"I had been looking for a long time for a book I could recommend to people," says David Brunetti in the midtown Manhattan studio he's moving into, where the vocal coach will continue working with 25 to 35 singers weekly. Fortunately for those looking to learn how to act while singing, he couldn't find one. So he decided to write one himself, and he calls it Acting Songs (reviewed in Back Stage's Aug. 23 issue).
But that doesn't entirely explain why the slim but packed-with-pithy-info volume exists. "There's another reason I wrote the book," says Brunetti, who studied music and acting at Carnegie Mellon before acting in New York in his 20s. "Over the years, I would work with [coaches] who would say, 'Be more honest. Be more authentic. Be connected.' They were telling me the result they wanted, but they weren't telling me how to do it. I think there's a lot of coaching like that. I wanted a practical step-by-step thing. I say, 'Here's how to do it. Here's how to think. Here's how to work on it.'"
When he switched to full-time coaching, he recalls, "actors would come to me who wanted to audition for musicals. I could see they could act. Then they would get to a song, and the acting would drop away. They would just stand there and make a sound. I thought, There's got to be some way to connect to the song."
The solution came to him when he realized that the restriction melody puts on natural expression is akin to an actor being given a line reading. "Some directors give you a line reading and you have to do it that way. Actors hate that, in general. They take your freedom away by giving you a line reading, and that's what a composer does." He expresses that analogy to wanna-sing actors, telling them that acting a song is like personalizing a line reading. " 'You have to justify it emotionally,' " he tells his charges. "'You take what the composer has given you and justify it emotionally.' Actors love this. They say, 'Oh, that's what I know how to do.' "
A Three-Step System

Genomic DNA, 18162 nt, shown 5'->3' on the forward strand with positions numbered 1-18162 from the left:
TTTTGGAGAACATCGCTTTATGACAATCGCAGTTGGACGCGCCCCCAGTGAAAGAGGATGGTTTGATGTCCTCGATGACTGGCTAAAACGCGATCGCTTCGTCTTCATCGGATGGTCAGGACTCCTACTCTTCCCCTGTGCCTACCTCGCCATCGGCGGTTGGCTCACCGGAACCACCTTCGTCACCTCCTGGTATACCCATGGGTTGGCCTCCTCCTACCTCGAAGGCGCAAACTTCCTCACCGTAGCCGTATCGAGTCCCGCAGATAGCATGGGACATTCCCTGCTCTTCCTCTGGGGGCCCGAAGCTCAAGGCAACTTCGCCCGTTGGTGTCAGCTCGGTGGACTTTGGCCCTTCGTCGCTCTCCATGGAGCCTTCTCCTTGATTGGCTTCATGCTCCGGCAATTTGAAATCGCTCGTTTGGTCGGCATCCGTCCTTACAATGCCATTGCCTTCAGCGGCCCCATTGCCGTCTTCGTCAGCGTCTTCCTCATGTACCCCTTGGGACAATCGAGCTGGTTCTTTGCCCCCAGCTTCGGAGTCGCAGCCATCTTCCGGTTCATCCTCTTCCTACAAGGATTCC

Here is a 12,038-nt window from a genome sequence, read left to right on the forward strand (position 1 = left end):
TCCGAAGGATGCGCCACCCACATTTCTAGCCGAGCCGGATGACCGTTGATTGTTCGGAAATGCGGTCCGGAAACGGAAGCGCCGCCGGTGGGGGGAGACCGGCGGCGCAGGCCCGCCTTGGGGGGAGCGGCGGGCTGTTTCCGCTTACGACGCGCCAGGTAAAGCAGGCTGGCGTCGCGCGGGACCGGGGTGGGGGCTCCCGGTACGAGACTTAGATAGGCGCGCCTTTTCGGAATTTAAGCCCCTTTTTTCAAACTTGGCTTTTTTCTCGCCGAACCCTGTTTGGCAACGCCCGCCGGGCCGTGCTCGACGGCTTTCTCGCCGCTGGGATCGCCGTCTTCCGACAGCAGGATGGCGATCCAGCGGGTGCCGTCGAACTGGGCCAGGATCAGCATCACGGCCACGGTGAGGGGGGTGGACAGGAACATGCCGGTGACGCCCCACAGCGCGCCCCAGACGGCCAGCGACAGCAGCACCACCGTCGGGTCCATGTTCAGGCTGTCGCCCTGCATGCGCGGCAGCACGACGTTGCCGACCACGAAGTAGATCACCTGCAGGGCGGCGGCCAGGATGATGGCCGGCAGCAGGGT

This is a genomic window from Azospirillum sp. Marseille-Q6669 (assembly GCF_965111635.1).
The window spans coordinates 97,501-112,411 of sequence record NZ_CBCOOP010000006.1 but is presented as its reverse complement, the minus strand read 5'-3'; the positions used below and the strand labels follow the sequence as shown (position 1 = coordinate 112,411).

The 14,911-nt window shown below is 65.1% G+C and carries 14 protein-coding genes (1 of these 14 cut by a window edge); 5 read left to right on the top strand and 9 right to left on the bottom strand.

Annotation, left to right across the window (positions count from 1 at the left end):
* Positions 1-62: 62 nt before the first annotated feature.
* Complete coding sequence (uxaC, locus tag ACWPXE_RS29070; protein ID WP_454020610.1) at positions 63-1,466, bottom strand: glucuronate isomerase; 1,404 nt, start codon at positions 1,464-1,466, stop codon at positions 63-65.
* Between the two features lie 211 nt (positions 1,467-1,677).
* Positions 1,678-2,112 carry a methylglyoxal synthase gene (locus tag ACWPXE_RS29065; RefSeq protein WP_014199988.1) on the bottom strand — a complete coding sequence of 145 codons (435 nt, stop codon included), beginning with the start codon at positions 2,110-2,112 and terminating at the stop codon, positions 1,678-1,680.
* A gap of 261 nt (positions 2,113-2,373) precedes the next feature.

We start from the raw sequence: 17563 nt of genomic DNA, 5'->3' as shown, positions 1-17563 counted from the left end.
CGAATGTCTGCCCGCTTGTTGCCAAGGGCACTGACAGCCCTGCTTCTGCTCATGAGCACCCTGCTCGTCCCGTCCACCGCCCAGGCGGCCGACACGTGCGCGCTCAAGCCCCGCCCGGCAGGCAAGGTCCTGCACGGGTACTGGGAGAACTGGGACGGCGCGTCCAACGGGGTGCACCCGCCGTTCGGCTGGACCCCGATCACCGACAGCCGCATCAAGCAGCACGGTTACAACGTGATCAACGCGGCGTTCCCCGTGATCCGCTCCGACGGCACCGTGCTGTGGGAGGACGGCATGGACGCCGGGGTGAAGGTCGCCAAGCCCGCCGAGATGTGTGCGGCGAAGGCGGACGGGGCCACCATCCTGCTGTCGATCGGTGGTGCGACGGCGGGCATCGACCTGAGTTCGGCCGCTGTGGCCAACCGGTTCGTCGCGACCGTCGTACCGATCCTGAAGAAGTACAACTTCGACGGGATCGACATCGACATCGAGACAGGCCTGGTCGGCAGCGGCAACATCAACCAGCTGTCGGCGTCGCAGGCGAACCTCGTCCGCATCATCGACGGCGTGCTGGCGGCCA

Brunetti breaks his system down into three steps. The first, working with the lyric without the music, is the hardest. "The great singers in our world are actors first," he says. "The first issue is dealing with the text as an actor. The songwriter is a dramatist. What a song is is a moment in somebody's life where there's some kind of conflict. Some big emotional thing goes on. That's what people write songs about."
He does an exercise in which he asks the actor to imagine that the song is in a show, and the creators come to you and say, "We have to cut the song. We need one line of dialogue to replace it." He says, "Any good song you can do that with. Then I say, 'Who are you talking to and with what objective? Every song changes something. There's a conflict here that the song will resolve.' " He asks the actor to set up a one-act play: "I actually have them get on their feet and speak it without the music. I ask them to imagine a place, a person to talk to, a conflict, and an objective."
In the second step, Brunetti has the actor "do the text on the rhythm without the melody. That's the big, breakthrough step.... In life, situations get heightened emotionally. People do bizarre things with their voices both rhythmically and melodically. You have to justify speaking at that tempo."
Step three — the melody step — "is usually easy," he says. "When you speak to people in life, you're really singing, in that you're using pitches without really thinking about it. Justify the melody as a person talking. When I watch my favorite singers sing, it's like they're talking. That's the experience they're having in extremely heightened situations. I always give the Alfred Hitchcock quote. He said, 'Movies are life with the boring parts cut out.' I say that's what songs are."
Actors Versus Singers